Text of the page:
DON’T Say PORQUE, say THESE 4 Alternatives Instead!

DON’T Say PORQUE, say THESE 4 Alternatives Instead!

Este año necesitamos trabajar extra porque el año pasado no se alcanzaron las metas planteadas. Entendemos que también ha sido así porque hemos pasado por dos años de pandemia.
(This year we need to work extra because last year we did not meet our goals. We understand that has also been the case because we have gone through 2 years of pandemic.)

¿Por qué recae tanta responsabilidad en nuestro departamento y no en el de finanzas?
(Why does so much responsibility fall on our department and not on the finance department?)

Buena pregunta, Maura. La respuesta corta es porque se necesitarán estrategias muy creativas que estén fuera del formato establecido hasta ahora y ¿quién mejor que nosotros para ello?
(Good question, Maura. The short answer is because it will require very creative strategies that are outside of the format established so far and who better to do that than us?)

O sea, básicamente tendremos que resolverlo solos porque ningún otro departamento trabaja con esa área.
(In other words, we will basically have to solve it on our own because no other department works with that area.)

I’m sure you’ve noticed I repeated “porque” one way or another far too many times in the same dialogue. Though there’s nothing wrong with using “porque”, you might find yourself repeating it way too much if you don’t know any alternatives for it.

In speaking, it gets annoying, in serious writing, it’s downright wrong. Therefore, we’ve made this video so you can know how to substitute this very useful word for other expressions that will certainly improve your Spanish game!

Ready? Yo soy Maura, de Spring Spanish and here are our 4 best options for “porque”. ¡Empecemos!

1. Debido a (Due to)

Debido a los ajustes de presupuesto acarreados por la pandemia, es imperativo buscar soluciones alternativas a cuanto sea necesario.
(Due to the budget adjustments caused by the pandemic, it is imperative to seek alternative solutions to whatever is necessary.)

Es decir que: no gasten dinero si pueden evitarlo.
(Meaning: don’t spend money if you can avoid it.)

Sí, pero sobre todo, se trata de invertir lo que sí podemos gastar en donde se note más, para no dar resultados que obviamente se deban a la falta de presupuesto.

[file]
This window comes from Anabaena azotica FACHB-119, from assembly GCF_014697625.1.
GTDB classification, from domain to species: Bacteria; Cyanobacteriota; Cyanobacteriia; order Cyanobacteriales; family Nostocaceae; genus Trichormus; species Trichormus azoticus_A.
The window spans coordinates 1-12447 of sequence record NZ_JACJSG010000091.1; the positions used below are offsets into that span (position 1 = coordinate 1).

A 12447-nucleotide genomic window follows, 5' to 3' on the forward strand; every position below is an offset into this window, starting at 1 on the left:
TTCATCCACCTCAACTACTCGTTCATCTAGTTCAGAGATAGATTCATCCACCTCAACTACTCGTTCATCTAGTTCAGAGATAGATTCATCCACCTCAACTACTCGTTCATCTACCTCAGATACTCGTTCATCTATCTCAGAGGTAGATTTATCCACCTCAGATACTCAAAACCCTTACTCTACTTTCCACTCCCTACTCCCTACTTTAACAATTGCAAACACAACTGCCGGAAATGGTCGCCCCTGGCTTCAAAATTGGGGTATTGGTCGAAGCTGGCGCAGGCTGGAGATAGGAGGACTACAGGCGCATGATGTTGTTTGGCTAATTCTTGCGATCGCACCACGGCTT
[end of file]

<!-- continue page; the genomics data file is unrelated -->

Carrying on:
(Yes, but above all, it is about investing what we can spend where it is more noticeable so as not to give results that are obviously due to a lack of budget.)

Entendido, Ale. Que parezca que se debe a una decisión creativa y no financiers.
(Understood, Ale. So it appears to be due to a creative and not a financial decision.)

As you can see in this dialogue, debido a (due to) might hold the same meaning as porque (because) but you’d likely be replacing a por (for) rather than a porque (because) . For example, in the sentence:

  • Que parezca que se debe a una decisión creativa y no financiera. (So it appears to be due to a creative and not a financial decision.)

We could replace se debe a (is due to) for a por (for), not a porque (because). The result would be:

  • Que parezca que es por una decisión creativa y no financiera. (So it appears to be due to a creative and not a financial decision.)

At the same time, you can either use its impersonal version, like: Debido a los ajustes de presupuesto acarreados por la pandemia… (Due to the budget adjustments caused by the pandemic…) or conjugate it as in: Que parezca que se debe a una decisión creativa. (So it appears to be due to a creative and not a financial decision.)

Chunk Alert!

¡Let’s talk about that es decir que (meaning)! I know, because I do it all the time, that is very common and almost necessary to use “meaning” in English. For you to be able to use the same idea in Spanish, you should learn es decir que. The good thing about es decir que, is that though you could also translate “meaning” with o sea, o sea is actually quite informal. Es decir que can be both! So you can use it while talking to your friends as confidently as you can use it in more serious environments and even in writing.

Es decir que, no dudes en incluirlo en tu arsenal de chunks. (Meaning, don’t hesitate to include it in your arsenal of chunks.) Para completar ese arsenal (To complete that arsenal), make sure to download our free Essential Spanish Chunking kit, it’s right there in that link in the description!

2. Puesto que y ya que (Because)

I’m pairing these two because both use the word que (that), they can both be translated as “because” and because this way it’ll be easier for you to remember. Take a look at them in action:

Puesto que somos solo cuatro personas en el equipo y son muchas etapas del proceso, todas tendremos que asumir el liderazgo de una de ellas.
(Because there are only 4 of us on the team and there are many steps in the process, we will all have to take the lead in one of them.)

Si me permites, yo me postulo para liderar la ejecución de la piezas audiovisuales, ya que creo tener todos los contactos que vamos a necesitar para ello.
(If you allow me, I nominate myself to lead the execution of the audiovisual pieces because I believe I have all the contacts we are going to need for it.)

Perfecto, Maura. Ya que vas a hacer eso, por favor contacta con la misma agencia de iluminación de la última vez.
(Perfect, Maura. Because you’re going to do that, please contact the same lighting agency as last time.)

¡Claro! Seguro nos resuelven puesto que la última vez quedaron súper contentos con nosotros.